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Look Up! Jupiter To Appear 3 Times Brighter

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In this image provided by NASA, ESA, and the Hubble SM4 ERO Team, the planet Jupiter is pictured July 23, 2009 in Space. Today, September 9, 2009. (Photo by NASA, ESA, and the Hubble SM4 ERO Team via Getty Images)

In this image provided by NASA, ESA, and the Hubble SM4 ERO Team, the planet Jupiter is pictured July 23, 2009 in Space. Today, September 9, 2009. (Photo by NASA, ESA, and the Hubble SM4 ERO Team via Getty Images)

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DETROIT (WWJ) – You might spot something special in sky Tuesday night.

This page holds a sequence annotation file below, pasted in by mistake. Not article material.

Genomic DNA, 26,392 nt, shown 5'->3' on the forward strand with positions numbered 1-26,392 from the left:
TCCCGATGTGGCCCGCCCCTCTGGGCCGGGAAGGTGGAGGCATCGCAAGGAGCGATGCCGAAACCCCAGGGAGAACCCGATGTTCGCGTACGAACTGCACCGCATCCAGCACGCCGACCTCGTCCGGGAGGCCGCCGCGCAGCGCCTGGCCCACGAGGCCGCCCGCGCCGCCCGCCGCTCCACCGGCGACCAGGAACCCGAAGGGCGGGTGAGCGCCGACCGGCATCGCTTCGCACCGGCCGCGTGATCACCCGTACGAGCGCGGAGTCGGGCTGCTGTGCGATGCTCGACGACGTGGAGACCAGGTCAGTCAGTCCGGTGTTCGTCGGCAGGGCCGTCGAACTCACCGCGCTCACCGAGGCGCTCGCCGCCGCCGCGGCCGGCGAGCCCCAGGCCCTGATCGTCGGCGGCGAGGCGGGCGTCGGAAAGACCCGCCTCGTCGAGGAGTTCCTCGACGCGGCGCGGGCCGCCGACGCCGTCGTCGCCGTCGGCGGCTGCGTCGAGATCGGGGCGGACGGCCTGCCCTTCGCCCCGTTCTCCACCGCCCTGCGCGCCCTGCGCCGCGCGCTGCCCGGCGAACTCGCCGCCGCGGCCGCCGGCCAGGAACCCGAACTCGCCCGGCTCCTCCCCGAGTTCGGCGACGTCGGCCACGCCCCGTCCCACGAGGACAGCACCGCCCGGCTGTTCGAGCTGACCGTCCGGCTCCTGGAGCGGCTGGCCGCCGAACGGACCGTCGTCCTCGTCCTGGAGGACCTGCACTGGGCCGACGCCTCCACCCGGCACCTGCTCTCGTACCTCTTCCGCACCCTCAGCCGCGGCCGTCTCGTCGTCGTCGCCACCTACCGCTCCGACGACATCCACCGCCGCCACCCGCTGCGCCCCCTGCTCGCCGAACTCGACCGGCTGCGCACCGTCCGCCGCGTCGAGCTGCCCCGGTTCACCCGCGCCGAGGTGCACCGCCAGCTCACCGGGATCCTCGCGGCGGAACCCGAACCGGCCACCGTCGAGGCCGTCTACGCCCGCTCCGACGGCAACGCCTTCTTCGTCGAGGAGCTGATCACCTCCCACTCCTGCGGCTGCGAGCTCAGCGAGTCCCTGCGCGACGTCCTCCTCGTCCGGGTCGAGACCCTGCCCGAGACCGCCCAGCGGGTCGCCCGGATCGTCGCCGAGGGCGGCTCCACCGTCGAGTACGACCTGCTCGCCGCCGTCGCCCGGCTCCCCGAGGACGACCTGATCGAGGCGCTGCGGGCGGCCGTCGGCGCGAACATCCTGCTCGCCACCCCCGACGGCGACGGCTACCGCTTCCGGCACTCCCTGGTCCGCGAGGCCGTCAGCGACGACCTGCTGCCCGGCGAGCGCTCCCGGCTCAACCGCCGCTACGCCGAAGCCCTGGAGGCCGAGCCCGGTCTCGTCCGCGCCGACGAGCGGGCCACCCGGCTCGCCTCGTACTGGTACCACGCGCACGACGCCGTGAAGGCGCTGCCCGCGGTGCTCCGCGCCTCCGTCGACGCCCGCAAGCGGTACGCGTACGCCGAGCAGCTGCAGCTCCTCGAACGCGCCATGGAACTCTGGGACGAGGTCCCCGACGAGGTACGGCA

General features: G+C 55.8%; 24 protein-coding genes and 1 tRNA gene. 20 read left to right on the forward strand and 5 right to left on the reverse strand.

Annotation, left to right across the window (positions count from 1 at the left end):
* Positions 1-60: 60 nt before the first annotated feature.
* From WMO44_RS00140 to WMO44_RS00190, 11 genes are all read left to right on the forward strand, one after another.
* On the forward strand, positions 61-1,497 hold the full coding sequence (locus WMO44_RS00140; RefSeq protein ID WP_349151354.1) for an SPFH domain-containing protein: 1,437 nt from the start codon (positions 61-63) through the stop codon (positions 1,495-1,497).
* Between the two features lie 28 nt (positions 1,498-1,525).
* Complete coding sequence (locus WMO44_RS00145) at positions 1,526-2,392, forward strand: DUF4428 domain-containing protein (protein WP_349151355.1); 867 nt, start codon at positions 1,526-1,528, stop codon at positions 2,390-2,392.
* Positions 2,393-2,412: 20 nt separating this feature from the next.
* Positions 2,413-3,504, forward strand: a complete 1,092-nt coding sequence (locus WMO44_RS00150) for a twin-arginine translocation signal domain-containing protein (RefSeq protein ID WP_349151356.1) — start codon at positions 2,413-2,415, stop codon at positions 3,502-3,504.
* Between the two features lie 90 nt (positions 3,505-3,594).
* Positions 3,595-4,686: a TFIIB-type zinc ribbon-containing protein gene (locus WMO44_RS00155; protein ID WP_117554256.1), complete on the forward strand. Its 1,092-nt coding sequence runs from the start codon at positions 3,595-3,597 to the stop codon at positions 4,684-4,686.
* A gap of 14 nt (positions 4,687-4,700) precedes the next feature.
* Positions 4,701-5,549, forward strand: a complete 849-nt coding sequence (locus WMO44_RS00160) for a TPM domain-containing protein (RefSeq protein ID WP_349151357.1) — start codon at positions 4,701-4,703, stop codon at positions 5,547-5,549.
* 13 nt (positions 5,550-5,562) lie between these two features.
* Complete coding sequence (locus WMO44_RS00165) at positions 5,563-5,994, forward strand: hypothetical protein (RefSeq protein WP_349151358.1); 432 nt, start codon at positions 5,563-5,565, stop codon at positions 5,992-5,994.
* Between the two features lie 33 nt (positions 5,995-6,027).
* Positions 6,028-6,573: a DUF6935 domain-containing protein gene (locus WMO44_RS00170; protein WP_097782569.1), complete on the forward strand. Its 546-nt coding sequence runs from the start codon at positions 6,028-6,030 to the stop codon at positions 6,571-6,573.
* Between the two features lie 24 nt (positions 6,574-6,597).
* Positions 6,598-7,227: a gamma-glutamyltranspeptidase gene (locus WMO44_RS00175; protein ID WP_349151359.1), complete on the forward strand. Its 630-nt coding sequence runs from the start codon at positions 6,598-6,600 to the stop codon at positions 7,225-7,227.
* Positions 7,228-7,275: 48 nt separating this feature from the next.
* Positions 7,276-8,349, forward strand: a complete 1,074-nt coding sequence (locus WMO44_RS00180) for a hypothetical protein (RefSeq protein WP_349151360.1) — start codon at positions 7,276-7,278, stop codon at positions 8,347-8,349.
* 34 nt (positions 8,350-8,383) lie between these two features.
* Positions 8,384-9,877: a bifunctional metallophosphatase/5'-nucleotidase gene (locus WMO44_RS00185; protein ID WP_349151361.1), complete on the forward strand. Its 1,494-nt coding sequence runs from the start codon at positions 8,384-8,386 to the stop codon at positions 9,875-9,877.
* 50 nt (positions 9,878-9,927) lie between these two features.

Mike Narlock, head of Astronomy at Cranbrook Institute of Science, says Jupiter is shining three times brighter than usual — and it won’t be hard to find.

“The moon is going to be very near to Jupiter. In fact, the moon and Jupiter will be the brightest things in our evening sky tonight,” said Narlock. “So, when you go outside and find the moon — and, generally, everyone can do that — the bright object near that will be Jupiter.”

Narlock explained that the planet just went through something called “opposition.”

“And, what that means is Jupiter is on the opposite side of the sky from the sun,” Narlock said. “So, that also means it’s at its closest point to us, to planet Earth, this year — so it’s going to appear a little bit brighter and a little bit bigger than it normally would.”

With the help of a powerful telescope, he said, you should be able to spot Jupiter’s dark bands.

“You might also be lucky enough to see ‘the great red spot,’ which is a great big storm that’s been on Jupiter’s surface for about three-four hundred years,” Narlock  said.

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